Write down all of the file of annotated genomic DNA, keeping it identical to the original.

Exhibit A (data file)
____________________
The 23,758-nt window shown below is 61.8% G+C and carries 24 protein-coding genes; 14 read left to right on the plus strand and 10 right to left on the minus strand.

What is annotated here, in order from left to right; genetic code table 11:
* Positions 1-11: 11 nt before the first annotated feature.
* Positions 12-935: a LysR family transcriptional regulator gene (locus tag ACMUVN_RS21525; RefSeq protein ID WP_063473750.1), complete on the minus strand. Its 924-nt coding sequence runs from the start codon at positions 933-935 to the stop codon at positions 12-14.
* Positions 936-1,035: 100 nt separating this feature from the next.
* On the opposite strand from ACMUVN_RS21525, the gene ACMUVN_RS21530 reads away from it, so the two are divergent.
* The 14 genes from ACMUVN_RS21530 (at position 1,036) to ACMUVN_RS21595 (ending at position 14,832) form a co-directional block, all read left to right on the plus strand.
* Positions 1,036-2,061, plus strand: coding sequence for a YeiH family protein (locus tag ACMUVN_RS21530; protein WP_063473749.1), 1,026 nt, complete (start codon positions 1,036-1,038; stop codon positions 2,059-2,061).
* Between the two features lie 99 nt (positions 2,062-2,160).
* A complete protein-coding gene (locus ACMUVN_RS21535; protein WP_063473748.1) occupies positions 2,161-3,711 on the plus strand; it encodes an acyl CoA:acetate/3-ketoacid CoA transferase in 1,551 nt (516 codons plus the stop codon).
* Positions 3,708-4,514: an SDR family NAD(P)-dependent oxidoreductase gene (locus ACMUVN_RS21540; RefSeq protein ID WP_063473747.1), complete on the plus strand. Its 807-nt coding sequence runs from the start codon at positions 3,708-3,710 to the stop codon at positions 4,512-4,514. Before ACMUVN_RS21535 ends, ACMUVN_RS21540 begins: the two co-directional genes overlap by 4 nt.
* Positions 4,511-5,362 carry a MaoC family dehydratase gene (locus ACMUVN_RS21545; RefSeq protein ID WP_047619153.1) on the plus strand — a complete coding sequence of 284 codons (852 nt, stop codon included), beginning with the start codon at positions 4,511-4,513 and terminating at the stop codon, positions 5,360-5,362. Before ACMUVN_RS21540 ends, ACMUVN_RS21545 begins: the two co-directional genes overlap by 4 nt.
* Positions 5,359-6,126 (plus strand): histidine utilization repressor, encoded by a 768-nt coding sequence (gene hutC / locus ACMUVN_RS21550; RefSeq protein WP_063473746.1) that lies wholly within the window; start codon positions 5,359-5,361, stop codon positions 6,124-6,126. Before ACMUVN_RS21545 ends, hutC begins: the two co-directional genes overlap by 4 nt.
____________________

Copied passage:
The 23,758-nt window shown below is 61.8% G+C and carries 24 protein-coding genes; 14 read left to right on the plus strand and 10 right to left on the minus strand.

What is annotated here, in order from left to right; genetic code table 11:
* Positions 1-11: 11 nt before the first annotated feature.
* Positions 12-935: a LysR family transcriptional regulator gene (locus tag ACMUVN_RS21525; RefSeq protein ID WP_063473750.1), complete on the minus strand. Its 924-nt coding sequence runs from the start codon at positions 933-935 to the stop codon at positions 12-14.
* Positions 936-1,035: 100 nt separating this feature from the next.
* On the opposite strand from ACMUVN_RS21525, the gene ACMUVN_RS21530 reads away from it, so the two are divergent.
* The 14 genes from ACMUVN_RS21530 (at position 1,036) to ACMUVN_RS21595 (ending at position 14,832) form a co-directional block, all read left to right on the plus strand.
* Positions 1,036-2,061, plus strand: coding sequence for a YeiH family protein (locus tag ACMUVN_RS21530; protein WP_063473749.1), 1,026 nt, complete (start codon positions 1,036-1,038; stop codon positions 2,059-2,061).
* Between the two features lie 99 nt (positions 2,062-2,160).
* A complete protein-coding gene (locus ACMUVN_RS21535; protein WP_063473748.1) occupies positions 2,161-3,711 on the plus strand; it encodes an acyl CoA:acetate/3-ketoacid CoA transferase in 1,551 nt (516 codons plus the stop codon).
* Positions 3,708-4,514: an SDR family NAD(P)-dependent oxidoreductase gene (locus ACMUVN_RS21540; RefSeq protein ID WP_063473747.1), complete on the plus strand. Its 807-nt coding sequence runs from the start codon at positions 3,708-3,710 to the stop codon at positions 4,512-4,514. Before ACMUVN_RS21535 ends, ACMUVN_RS21540 begins: the two co-directional genes overlap by 4 nt.
* Positions 4,511-5,362 carry a MaoC family dehydratase gene (locus ACMUVN_RS21545; RefSeq protein ID WP_047619153.1) on the plus strand — a complete coding sequence of 284 codons (852 nt, stop codon included), beginning with the start codon at positions 4,511-4,513 and terminating at the stop codon, positions 5,360-5,362. Before ACMUVN_RS21540 ends, ACMUVN_RS21545 begins: the two co-directional genes overlap by 4 nt.
* Positions 5,359-6,126 (plus strand): histidine utilization repressor, encoded by a 768-nt coding sequence (gene hutC / locus ACMUVN_RS21550; RefSeq protein WP_063473746.1) that lies wholly within the window; start codon positions 5,359-5,361, stop codon positions 6,124-6,126. Before ACMUVN_RS21545 ends, hutC begins: the two co-directional genes overlap by 4 nt.